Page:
“Our Russian counterparts helped us with shipping the Belarusian Antarctic Station module and its assembly, and praised the design’s simplicity and relative ease of assembly. Major construction is taking place in Antarctica, requiring the import of engineers and machinery, which entails significant expenditure. Our constructive solution is cheaper and easier to implement, with sections assembled almost by hand,” underlines the head of the 8th Belarusian Antarctic Expedition, Alexey Gaidashov.
Polar researchers against the background of first module of Belarusian Antarctic Station
This summer, representatives of the Russian Antarctic Expedition are intending to visit the facility where Belarusian modules are being manufactured, and may conclude contracts. “Russia has serious plans for the next four years, constructing permanent Antarctic camps. Our solution matches meets their requirements, so they’re ready to collaborate with the Belarusian manufacturer,” explains Mr. Gaidashov.
Remarkably, within a limited time, the Belarusian Antarctic team has accomplished all assigned tasks and has conducted much research. Despite tough climatic conditions, the team has assembled the first three-unit module, at Vechernyaya Mountain, in Eastern Antarctica. During the final stage of the state programme, our Belarusian specialists had five tasks, four requiring field research. “We’ve collected scientific material related to geophysics, biology, and hydrobiology, and have carried out conventional meteorological and ozonometric observations. Sampling, metrics and other investigations have mostly been conducted using domestically-produced devices,” emphasises Mr. Gaidashov.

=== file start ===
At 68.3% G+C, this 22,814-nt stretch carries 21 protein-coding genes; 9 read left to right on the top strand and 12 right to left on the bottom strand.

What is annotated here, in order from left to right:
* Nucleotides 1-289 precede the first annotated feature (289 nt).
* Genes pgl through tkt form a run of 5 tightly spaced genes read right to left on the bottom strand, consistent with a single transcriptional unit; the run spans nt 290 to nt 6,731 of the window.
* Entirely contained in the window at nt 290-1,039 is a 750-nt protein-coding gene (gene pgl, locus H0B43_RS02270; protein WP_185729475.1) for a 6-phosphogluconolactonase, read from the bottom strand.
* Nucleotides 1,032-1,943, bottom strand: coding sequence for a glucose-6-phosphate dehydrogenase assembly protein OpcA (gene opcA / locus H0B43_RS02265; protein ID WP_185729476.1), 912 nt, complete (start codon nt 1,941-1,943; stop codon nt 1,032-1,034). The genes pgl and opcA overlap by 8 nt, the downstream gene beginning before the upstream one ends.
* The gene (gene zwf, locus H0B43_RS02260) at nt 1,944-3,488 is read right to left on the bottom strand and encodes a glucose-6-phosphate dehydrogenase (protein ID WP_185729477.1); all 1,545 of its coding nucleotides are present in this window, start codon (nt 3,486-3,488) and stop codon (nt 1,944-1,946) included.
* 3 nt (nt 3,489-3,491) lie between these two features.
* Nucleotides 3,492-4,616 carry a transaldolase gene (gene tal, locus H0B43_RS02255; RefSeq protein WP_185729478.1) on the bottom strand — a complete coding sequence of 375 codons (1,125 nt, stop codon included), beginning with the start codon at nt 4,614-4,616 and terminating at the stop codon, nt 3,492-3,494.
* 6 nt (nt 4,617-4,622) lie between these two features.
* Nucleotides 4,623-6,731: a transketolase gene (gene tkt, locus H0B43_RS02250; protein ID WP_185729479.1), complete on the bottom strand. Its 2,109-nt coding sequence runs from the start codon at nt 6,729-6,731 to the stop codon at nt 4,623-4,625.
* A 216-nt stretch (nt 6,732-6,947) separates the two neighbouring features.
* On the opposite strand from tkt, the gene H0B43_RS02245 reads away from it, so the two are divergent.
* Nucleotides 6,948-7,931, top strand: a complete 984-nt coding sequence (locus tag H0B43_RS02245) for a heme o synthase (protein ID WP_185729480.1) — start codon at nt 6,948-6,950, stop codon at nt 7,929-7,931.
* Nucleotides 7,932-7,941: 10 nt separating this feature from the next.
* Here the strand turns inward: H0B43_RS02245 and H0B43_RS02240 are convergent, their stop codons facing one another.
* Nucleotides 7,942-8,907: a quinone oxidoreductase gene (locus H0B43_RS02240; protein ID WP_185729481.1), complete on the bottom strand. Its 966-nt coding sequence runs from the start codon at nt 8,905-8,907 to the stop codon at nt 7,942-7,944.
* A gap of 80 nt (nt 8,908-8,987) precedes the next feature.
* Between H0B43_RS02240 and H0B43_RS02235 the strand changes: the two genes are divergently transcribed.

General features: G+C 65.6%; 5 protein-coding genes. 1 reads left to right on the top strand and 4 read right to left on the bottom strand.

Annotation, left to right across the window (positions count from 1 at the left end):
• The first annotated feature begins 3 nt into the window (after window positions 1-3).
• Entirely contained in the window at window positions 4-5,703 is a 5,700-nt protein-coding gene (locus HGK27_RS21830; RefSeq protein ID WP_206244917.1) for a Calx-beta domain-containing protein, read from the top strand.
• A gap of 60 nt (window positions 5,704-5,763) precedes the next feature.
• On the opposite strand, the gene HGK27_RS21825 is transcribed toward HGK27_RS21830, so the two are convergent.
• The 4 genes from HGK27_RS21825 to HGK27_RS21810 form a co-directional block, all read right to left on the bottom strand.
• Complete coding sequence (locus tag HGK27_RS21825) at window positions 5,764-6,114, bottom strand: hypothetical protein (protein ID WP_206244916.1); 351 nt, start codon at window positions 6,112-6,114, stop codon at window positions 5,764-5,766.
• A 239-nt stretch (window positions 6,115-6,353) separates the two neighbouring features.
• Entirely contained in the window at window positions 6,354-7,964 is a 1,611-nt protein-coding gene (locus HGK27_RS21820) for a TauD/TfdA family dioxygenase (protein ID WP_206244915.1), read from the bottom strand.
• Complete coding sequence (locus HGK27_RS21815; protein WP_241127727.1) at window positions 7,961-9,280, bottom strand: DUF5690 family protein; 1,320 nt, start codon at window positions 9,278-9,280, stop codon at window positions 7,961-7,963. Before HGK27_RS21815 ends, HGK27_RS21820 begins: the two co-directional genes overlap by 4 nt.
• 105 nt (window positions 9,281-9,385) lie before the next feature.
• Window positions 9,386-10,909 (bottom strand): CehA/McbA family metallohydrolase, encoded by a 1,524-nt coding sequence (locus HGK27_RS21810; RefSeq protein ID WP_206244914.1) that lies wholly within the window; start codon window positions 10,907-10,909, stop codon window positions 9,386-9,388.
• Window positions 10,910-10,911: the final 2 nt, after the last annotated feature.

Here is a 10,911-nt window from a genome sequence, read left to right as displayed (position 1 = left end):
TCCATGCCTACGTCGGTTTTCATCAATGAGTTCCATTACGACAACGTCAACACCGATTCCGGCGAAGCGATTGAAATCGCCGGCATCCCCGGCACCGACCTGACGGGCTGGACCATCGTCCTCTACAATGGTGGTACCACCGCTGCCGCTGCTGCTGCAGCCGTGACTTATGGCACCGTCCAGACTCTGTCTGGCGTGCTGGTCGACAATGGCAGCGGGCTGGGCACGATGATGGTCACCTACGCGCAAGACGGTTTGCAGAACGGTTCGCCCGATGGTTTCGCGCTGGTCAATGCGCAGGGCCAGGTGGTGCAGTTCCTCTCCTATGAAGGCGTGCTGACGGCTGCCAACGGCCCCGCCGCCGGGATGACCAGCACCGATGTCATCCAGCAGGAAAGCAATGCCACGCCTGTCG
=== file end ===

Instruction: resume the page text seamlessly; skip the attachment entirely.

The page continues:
Vladimir Gusakov, Chairman of the Presidium of the National Academy of Science of Belarus, has highly praised work completed by the 8th Belarusian Antarctic Expedition. “Following tradition, we’re welcoming and thanking our countrymen: our polar explorers. The team has returned, and everyone is safe and sound. All the materials collected will be submitted to a special committee. I think there’s enough work for the coming year, until the next expedition is launched,” he has told expedition participants.
He emphasised that Belarus has devoted much attention to Antarctic research. “Belarus needs to have equal participant status in order to study and utilise polar areas. Thanks to our polar explorers, we have an opportunity to see unique materials and develop institutions focusing on various areas of research.” The National Academy of Science has drafted a new state programme, entitled ‘Monitoring of Earth Polar Areas, Creating a Belarusian Antarctic Station and Maintaining Polar Expedition Activities for 2016-2020’. Launching a fully-fledged station, Belarus will take another step forward in settling in Antarctica, obtaining status as an Antarctic Treaty consultative party.
Participants of the official meeting at the Academy of Science watched a film featuring unique footage of constructing the Antarctic station, as well as detailing everyday life for the Belarusian expedition.
By Alexander Pimenov